Korean cuisine has its own traditions, cooking techniques, and recipes like some other cuisines. It is basically based on rice, vegetables, and different meat products. Korean meals are called banchan (the number of side dishes), and kimchi is served along with many dishes.
Main ingredients for dishes are changed according to the region but they include napa cabbage, gochujang (fermented red chilli paste), garlic, ginger, soy sauce, sesame oil, and doenjang (fermented bean paste).
Most common ingredients of Korean cuisine
Grains: Rice, rice, rice!
Legumes: Soybeans, mung beans, azuki beans.
Vegetables: Korean radish, napa cabbage, sweet and regular potato, cucumber, garlic, chilli peppers, zucchini, mushrooms, lotus root, bean sprouts, and many more.
Meat: Beef, chicken, pork, and dog meat (very rear).
Fish & seafood: Shrimp, squid, octopus, cuttlefish, anchovies, and many more. Condiments & seasonings & spices: Vinegar, soy sauce, soybean paste, red chilli paste, red pepper, black pepper, salt, mustard, ginger, chilli powder, sesame seeds, sesame oil, corn syrup, and more.
If interested, you may learn more about the most common Korean food ingredients.
When the country had divided into two in 1948 as North Korea and South Korea, it also split into eight regions. These regions' cooking techniques and recipes have been preserved until modern times, now.
With the development of transportation in the late 19th century, those regions have started to connect to each other and shared their own culinary details with each other.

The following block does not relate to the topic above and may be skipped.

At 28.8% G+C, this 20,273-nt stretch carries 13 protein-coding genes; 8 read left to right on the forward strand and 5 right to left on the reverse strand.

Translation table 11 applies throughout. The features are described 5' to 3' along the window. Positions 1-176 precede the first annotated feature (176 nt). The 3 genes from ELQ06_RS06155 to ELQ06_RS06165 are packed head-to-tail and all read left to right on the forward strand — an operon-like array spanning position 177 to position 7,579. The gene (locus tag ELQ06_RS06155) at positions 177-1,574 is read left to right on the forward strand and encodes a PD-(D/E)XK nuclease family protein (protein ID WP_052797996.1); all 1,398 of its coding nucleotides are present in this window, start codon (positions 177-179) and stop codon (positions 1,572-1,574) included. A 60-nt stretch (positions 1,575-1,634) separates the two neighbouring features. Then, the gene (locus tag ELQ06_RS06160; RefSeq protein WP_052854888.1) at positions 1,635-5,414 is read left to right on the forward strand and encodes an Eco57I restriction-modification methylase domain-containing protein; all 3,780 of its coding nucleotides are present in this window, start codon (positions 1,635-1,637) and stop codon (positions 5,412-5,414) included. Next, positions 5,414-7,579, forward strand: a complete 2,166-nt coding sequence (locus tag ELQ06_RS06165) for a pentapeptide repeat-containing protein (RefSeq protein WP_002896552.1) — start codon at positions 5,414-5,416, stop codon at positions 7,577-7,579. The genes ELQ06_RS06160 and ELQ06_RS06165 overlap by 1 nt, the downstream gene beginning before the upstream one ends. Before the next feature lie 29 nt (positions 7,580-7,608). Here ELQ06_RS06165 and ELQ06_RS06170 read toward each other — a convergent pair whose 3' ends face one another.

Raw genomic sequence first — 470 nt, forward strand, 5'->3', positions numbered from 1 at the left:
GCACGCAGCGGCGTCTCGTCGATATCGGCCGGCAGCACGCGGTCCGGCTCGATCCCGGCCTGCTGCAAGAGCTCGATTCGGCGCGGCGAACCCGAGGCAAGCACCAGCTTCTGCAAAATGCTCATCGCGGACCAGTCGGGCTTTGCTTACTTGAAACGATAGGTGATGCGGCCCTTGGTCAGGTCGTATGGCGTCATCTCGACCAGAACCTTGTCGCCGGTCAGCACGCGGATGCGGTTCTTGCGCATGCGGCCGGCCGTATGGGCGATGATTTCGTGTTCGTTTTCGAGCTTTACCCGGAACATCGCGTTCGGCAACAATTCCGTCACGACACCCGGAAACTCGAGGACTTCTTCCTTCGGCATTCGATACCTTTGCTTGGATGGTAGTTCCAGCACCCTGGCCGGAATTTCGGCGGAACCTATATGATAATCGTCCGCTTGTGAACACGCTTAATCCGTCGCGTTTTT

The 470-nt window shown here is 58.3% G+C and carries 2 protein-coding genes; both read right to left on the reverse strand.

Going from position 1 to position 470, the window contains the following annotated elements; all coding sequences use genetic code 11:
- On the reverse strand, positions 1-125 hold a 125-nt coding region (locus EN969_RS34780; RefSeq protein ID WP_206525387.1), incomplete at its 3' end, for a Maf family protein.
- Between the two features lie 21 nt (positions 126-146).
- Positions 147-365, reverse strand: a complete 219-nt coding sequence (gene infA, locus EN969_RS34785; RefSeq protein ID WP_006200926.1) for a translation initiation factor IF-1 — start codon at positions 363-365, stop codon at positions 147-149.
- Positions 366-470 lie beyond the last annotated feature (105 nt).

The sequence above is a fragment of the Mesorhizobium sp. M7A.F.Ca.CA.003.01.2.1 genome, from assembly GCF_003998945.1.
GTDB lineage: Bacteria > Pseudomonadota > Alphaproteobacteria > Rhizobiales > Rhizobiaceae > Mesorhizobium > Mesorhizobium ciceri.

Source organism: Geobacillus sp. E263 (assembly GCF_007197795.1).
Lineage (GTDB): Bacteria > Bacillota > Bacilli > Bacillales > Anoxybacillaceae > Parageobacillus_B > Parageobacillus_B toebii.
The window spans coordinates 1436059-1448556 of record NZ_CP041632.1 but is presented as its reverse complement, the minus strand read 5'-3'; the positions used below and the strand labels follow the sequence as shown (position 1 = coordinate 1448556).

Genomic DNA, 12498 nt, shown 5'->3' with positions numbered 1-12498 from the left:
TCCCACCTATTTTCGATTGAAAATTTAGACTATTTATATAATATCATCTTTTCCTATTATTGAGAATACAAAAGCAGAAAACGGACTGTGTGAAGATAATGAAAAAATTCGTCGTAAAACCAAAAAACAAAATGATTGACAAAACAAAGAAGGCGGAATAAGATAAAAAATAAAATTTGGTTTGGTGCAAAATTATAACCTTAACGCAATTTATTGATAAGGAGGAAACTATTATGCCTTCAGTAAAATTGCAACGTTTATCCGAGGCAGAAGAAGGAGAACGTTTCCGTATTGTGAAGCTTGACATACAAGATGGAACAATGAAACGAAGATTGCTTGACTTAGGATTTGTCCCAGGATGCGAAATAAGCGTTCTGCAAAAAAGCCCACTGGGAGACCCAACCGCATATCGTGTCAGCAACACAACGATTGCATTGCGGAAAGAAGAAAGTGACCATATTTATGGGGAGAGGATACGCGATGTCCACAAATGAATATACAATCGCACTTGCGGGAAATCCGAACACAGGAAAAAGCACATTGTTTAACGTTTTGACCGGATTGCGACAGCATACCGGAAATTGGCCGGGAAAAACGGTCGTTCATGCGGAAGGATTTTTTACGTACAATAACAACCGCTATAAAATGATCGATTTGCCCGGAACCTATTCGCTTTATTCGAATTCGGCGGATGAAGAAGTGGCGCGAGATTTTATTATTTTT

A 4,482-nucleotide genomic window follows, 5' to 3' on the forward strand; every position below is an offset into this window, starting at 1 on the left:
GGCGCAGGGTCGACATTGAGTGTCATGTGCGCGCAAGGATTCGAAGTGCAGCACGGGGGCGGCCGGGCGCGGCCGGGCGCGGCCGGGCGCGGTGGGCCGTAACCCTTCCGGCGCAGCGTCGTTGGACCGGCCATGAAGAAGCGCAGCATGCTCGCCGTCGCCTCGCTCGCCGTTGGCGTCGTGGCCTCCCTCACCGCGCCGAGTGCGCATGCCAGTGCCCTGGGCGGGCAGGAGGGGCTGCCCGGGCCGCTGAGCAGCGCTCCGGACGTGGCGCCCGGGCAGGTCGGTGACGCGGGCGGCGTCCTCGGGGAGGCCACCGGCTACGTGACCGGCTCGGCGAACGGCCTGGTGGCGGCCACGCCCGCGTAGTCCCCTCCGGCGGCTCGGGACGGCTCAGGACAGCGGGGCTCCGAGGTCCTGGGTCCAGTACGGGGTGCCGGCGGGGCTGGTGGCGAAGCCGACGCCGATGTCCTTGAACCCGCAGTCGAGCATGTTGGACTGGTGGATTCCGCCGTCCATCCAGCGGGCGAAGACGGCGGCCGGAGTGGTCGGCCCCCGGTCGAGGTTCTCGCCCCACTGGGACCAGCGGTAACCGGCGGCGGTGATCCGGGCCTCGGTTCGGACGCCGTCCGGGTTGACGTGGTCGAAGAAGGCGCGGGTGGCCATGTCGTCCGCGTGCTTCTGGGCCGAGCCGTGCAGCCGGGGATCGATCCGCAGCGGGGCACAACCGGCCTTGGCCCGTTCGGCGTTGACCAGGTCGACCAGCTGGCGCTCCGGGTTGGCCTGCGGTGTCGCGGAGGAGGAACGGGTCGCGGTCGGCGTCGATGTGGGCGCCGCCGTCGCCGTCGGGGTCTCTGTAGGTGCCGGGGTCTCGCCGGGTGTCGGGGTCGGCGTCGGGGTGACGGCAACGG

Buddhist traditions influenced Korean cuisine in a major way. Actually, Korean temple cuisine was created in Buddhist temples in Korea.
Dishes like chalbap (bowl of glutinous rice), yakgwa (a fried dessert), and yumilgwa (fried rice snack) were firstly served to Buddhist altars and changed positively into kinds of hangwa (Korean traditional confectionery). By this change, they influenced China and some other Asian countries as well.
Royal court cuisine:
Royal court cuisine of Korea is actually related to Korean temple cuisine. In the old times, sanggung (the royal court maids) were preparing the king’s meals. But when they get old, they had to leave the royal palace for good.
After the retirement, they entered to Buddhist temples in order to become nuns. This is how the royal court cuisine is related to Korean temple cuisine. Nuns were not aware of teaching the cooking techniques and details to people in temples.
Vegetarian cooking in Korea might be related to Buddhist cuisine as well. However, it is not a certain thing. Even though the staple food product is meat in this particular cuisine, there are many vegetarian restaurants available in Korea, although they were once local eateries and that is why most of them are not known by tourists or expats.
General serving style of these restaurants is a buffet. But at the same time, set-menu styles can be found as well. If you are two people or more, having a set menu could be more suitable since the payment is made up to the number of plates.
Vegetarian kimchi, tofu, bibimbap and alternatives like these ones are mostly served and preferred by vegetarians. The menus are changed according to season and ingredients.